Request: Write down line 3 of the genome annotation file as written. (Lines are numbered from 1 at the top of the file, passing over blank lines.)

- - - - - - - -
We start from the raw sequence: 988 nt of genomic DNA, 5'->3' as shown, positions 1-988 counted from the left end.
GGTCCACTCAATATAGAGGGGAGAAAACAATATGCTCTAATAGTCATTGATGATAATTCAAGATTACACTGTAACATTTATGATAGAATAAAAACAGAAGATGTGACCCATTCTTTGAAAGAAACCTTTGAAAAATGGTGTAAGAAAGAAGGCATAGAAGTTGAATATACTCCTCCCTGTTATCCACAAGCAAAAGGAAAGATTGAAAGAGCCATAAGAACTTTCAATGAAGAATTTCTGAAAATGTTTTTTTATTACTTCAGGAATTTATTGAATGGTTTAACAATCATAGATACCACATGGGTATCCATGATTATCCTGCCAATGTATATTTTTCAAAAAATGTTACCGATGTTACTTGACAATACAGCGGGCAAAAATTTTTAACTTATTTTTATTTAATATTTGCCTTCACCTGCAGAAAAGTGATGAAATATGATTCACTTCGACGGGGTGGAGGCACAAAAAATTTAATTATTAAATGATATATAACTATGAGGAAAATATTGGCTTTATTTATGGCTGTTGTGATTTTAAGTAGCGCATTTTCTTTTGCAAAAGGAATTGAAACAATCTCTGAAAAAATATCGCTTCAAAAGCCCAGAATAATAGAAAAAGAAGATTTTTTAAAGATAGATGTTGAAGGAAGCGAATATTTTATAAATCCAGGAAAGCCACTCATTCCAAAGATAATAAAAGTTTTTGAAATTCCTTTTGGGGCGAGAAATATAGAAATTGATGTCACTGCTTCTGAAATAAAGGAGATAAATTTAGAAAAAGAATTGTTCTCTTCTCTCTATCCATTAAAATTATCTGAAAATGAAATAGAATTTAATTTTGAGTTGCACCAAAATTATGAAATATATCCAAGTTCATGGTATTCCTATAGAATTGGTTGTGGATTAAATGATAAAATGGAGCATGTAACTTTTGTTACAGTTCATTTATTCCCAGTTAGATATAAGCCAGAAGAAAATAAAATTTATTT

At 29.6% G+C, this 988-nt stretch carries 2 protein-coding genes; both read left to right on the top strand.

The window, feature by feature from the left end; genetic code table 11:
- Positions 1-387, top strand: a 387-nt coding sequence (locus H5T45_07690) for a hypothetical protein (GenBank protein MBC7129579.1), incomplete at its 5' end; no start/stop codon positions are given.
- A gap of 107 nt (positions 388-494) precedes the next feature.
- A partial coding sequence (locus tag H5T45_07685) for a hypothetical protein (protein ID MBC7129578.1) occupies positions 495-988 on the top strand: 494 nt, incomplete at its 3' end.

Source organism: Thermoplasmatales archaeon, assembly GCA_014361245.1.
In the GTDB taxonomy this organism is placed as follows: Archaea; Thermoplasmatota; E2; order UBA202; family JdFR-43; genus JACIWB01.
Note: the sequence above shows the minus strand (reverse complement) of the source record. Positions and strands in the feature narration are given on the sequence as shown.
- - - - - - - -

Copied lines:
At 29.6% G+C, this 988-nt stretch carries 2 protein-coding genes; both read left to right on the top strand.